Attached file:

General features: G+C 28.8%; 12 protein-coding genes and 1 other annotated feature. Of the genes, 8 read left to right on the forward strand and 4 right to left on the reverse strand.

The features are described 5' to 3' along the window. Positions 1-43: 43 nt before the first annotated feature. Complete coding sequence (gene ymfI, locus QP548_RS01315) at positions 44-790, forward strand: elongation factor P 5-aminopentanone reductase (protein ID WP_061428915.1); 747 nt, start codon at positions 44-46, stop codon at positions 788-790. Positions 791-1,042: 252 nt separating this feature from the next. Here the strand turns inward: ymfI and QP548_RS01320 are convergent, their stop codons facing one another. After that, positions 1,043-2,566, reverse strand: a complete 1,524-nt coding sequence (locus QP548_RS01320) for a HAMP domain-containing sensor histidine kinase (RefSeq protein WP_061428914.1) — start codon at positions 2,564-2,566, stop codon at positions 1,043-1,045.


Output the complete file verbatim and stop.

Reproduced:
General features: G+C 28.8%; 12 protein-coding genes and 1 other annotated feature. Of the genes, 8 read left to right on the forward strand and 4 right to left on the reverse strand.

The features are described 5' to 3' along the window. Positions 1-43: 43 nt before the first annotated feature. Complete coding sequence (gene ymfI, locus QP548_RS01315) at positions 44-790, forward strand: elongation factor P 5-aminopentanone reductase (protein ID WP_061428915.1); 747 nt, start codon at positions 44-46, stop codon at positions 788-790. Positions 791-1,042: 252 nt separating this feature from the next. Here the strand turns inward: ymfI and QP548_RS01320 are convergent, their stop codons facing one another. After that, positions 1,043-2,566, reverse strand: a complete 1,524-nt coding sequence (locus QP548_RS01320) for a HAMP domain-containing sensor histidine kinase (RefSeq protein WP_061428914.1) — start codon at positions 2,564-2,566, stop codon at positions 1,043-1,045.